"The Republican War on Science" is nothing short of a landmark in contemporary political reporting. Mooney compiles and presents an extraordinary mountain of evidence, from several different fields, to demonstrate that the conservative wing of the Republican Party has launched an unprecedented and highly successful campaign to sow widespread confusion about the conclusions of science and its usefulness in political decision making. Using methods and strategies pioneered under the Reagan administration by the tobacco industry and anti-environmental forces, an alliance of social conservatives and corporate advocates has paralyzed or obfuscated public discussion of science on a whole range of issues. Not just climate change but also stem cell research, evolutionary biology, endangered-species protection, diet and obesity, abortion and contraception, and the effects of environmental toxins have all become arenas of systematic and deliberate bewilderment.

Mooney quotes an internal strategy document from the tobacco company Brown and Williamson, written around 1969: "Doubt is our product, since it is the best means of competing with the 'body of fact' that exists in the mind of the general public. It is also the means of establishing a controversy." B&W and the other tobacco giants achieved no better than a stalemate in their long battle against government regulation, but whatever chain-smoking, skinny-tied executive wrote that memo ought to be beatified by the conservative movement. With those two sentences he became its accidental Karl Marx, launching an antiscientific counterrevolution that rages around us today.

No matter how much you think you know about Republican distortion and misuse of science, Mooney's account will startle and perhaps terrify you. Many conservatives, he argues, have stopped regarding science as an objective search for truth (conditional as that truth necessarily is). Instead, they see it as just another realm of naked power politics or, less cynically but more ominously, as a contest between a pseudo-socialistic, tree-hugging worldview and one that is avowedly pro-Christian and pro-capitalist. Furthermore, right-wingers have mystified this conflict almost completely, cloaking it in self-defined terms of "sound science" (i.e., science that agrees with them, or reaches no conclusions at all) versus "junk science" (anything that might impinge on corporate profits or conflict with the most extreme version of Christian morality).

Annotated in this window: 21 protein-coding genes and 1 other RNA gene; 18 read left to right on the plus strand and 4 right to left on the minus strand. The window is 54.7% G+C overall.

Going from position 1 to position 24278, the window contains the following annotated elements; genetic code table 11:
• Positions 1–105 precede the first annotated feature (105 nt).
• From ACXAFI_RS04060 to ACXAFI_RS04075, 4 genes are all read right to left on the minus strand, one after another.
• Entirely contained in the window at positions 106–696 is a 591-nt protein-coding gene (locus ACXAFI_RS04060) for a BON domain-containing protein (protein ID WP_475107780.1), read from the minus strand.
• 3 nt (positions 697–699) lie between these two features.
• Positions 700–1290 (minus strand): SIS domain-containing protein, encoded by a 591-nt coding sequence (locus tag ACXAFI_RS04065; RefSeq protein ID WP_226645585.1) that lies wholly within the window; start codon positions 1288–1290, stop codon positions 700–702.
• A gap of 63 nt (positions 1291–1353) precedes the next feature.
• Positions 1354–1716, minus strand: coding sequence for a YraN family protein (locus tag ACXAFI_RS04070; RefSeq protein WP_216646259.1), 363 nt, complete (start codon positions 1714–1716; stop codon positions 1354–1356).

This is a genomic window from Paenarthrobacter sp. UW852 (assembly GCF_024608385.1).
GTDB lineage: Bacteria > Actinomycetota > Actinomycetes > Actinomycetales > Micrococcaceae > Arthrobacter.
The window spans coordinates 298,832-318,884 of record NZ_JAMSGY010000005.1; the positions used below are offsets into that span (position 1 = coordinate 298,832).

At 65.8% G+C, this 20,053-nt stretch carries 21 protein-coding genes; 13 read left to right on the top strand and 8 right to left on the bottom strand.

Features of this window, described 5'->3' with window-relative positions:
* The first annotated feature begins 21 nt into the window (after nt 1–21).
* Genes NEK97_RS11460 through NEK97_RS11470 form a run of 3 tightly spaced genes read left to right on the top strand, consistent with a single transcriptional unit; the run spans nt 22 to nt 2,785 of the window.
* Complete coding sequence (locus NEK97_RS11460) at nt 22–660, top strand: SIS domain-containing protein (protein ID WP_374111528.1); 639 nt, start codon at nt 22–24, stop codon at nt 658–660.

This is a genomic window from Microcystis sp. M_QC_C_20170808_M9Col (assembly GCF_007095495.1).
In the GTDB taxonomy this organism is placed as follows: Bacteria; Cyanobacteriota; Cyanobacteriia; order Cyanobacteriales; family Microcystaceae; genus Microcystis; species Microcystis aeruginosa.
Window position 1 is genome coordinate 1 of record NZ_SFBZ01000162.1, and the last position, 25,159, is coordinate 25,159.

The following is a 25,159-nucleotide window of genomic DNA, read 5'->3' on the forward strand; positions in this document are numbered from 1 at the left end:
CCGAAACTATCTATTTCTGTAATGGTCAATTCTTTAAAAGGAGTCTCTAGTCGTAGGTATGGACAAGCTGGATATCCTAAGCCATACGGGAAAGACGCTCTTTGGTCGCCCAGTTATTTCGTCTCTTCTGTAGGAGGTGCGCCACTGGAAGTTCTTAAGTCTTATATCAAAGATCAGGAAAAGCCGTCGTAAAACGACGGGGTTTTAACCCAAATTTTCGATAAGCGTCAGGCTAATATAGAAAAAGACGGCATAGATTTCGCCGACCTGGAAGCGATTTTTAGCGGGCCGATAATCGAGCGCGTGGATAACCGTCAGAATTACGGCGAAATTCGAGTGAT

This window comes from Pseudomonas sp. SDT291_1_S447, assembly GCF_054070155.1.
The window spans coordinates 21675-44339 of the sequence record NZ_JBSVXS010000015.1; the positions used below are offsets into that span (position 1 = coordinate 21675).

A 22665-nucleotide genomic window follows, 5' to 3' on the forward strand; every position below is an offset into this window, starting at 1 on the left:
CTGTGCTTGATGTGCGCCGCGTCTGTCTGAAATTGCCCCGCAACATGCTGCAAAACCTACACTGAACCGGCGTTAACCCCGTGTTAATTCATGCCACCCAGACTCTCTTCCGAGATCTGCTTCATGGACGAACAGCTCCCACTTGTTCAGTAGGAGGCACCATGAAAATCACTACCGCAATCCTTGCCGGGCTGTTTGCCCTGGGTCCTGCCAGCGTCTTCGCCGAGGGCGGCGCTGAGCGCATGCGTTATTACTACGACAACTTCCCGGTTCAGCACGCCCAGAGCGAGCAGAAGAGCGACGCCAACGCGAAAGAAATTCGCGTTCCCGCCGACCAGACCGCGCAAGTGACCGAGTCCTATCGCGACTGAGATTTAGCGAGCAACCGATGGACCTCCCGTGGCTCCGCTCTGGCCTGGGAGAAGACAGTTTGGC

Why should this matter? Oh I don't know...

Tuesday, September 13, 2005

The Lie of Republican Christianity

Don't know who this guy/gal/group is, but I like what they have to say:
The Christians who, in their compact with the Republicans sold out nearly every other value of Jesus Christ for the sake of one he never uttered--a fetus' right to life--are left with nothing again. Those who were asked to value the so-called "right to life" and abandonned love of peace and the poor to try to achieve it are left with nothing truly Christian at all, just a senseless war, a contempt for the poor and afflicted, and a Supreme Court that will continue to honor Roe v. Wade.
In other words: SUCKERS!!

Wow. Wish I could write like that. I also wish I could fly like Superman (with a nod to Ray Davies) but that is sort of beside the point.

I don't agree with the main thesis though, because I do believe that, no matter what the Gentleman Roberts says, Republicans are Hell-bent to do away with abortion rights. Nothing indicates the contrary to me.